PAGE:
To Give is To Grow: Community Gardens Fight Food Insecurity


I’m sure you are familiar with canned food drives, and questions at the grocery store like, “Would you like to round up your total to help fight hunger?” Have you ever felt that you would like to help, but money is out of the question? What if I told you that there is another way you can give that might just benefit you? The benefits of growing a garden and learning about organizations connect community members in meaningful ways to fight food insecurity and promote resilience.

There are many ways to give to a food bank. You could volunteer your time and give donations, but one of the most rewarding ways to get involved is to start a giving garden. Many local food banks partner with community gardens where members will “grow a row” and donate the harvest. If you already have a garden then you know that nature can offer us an unexpected bounty. Maybe a zucchini went rogue and grew far beyond our expectations. Maybe you are going on vacation and you won’t be there to enjoy the harvest, you can simply harvest and give to your local food bank that accepts produce donations. Your local conservation district will most likely have a list, as well as other resources. A conservation district is a community-based hub of natural resources expertise and funding that promote sustainable systems including community access to local produce.

If you want to go deeper into your gardening practice and be a part of a cool community of people you can join programs like Seed, Sow, Share, and contribute to a seed library.



There are also programs like the Emergency Food Network, that help people grow their own food by providing education and free seed starts to local community gardens.

Most if not all of these community-based programs are powered by volunteers and are always looking for people that want to help out. The bonds of friendship and community created through volunteer work often last a lifetime. Is there a better way to bring meaning to one’s life than putting your hands in fresh soil and laughing with friends in the sunshine?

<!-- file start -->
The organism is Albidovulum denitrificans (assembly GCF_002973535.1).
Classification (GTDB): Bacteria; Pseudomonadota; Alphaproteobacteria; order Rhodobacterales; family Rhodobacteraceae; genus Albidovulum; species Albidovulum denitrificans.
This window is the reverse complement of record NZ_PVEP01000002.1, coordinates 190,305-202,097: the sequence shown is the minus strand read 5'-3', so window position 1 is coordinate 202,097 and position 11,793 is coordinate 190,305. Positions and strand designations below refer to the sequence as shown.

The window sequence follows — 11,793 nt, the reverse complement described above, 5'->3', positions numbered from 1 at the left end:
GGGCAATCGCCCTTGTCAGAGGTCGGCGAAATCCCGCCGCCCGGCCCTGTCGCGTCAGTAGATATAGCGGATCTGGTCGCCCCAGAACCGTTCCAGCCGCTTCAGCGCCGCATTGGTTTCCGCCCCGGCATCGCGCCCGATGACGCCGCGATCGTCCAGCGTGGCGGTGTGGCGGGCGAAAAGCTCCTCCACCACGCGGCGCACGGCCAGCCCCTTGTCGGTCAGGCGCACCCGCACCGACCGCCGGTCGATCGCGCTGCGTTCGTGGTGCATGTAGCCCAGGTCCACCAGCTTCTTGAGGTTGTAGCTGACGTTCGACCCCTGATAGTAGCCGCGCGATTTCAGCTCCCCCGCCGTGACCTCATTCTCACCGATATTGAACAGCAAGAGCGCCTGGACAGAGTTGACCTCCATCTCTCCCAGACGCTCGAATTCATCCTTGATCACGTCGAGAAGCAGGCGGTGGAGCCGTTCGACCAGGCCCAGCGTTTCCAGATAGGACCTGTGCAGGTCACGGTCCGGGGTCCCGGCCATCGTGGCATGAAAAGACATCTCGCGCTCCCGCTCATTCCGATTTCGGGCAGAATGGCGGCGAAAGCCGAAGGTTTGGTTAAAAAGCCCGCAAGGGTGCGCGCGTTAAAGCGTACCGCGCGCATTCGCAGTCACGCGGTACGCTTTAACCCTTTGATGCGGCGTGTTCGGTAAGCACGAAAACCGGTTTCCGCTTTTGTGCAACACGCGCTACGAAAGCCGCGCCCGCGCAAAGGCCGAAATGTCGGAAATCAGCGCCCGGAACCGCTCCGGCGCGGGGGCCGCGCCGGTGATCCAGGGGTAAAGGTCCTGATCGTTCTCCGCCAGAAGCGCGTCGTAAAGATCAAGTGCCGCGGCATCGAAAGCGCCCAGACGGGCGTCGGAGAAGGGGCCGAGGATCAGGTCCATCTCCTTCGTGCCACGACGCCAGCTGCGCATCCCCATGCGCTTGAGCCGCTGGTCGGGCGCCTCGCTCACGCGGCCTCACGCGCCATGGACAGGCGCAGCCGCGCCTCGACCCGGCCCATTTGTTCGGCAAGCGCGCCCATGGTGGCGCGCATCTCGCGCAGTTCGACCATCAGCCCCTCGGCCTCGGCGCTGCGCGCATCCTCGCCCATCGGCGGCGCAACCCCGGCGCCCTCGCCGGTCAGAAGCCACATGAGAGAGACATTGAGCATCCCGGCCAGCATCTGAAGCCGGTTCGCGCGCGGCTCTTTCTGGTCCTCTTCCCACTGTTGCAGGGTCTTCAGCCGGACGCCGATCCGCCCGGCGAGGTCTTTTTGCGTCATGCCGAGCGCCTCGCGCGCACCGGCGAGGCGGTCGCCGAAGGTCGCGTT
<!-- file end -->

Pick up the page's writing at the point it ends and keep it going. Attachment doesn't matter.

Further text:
During the 2020 Pandemic, we witnessed the breakdown of our supply chains. This knowledge, coupled with rising food prices, organizers and planners came together and came up with solutions to create a more just food system. They found their answers in the garden and you can too.


About Author

April Trujillo

April Trujillo is currently a student at Antioch University, pursuing a B.A. in Communications. She has worked in Parks and Recreation for the past three years where she mentors and trains new employees. April holds an A.A.T. in Environmental Science, and is an experienced gardener and herbalist. April is an active volunteer and program director and is dedicated to improving the lives of those around her, especially children. April’s experience in herbal medicine led her to operate a commercial apothecary, and she nurtures her love of plants, nature, and wellness by currently maintaining a personal apothecary garden.

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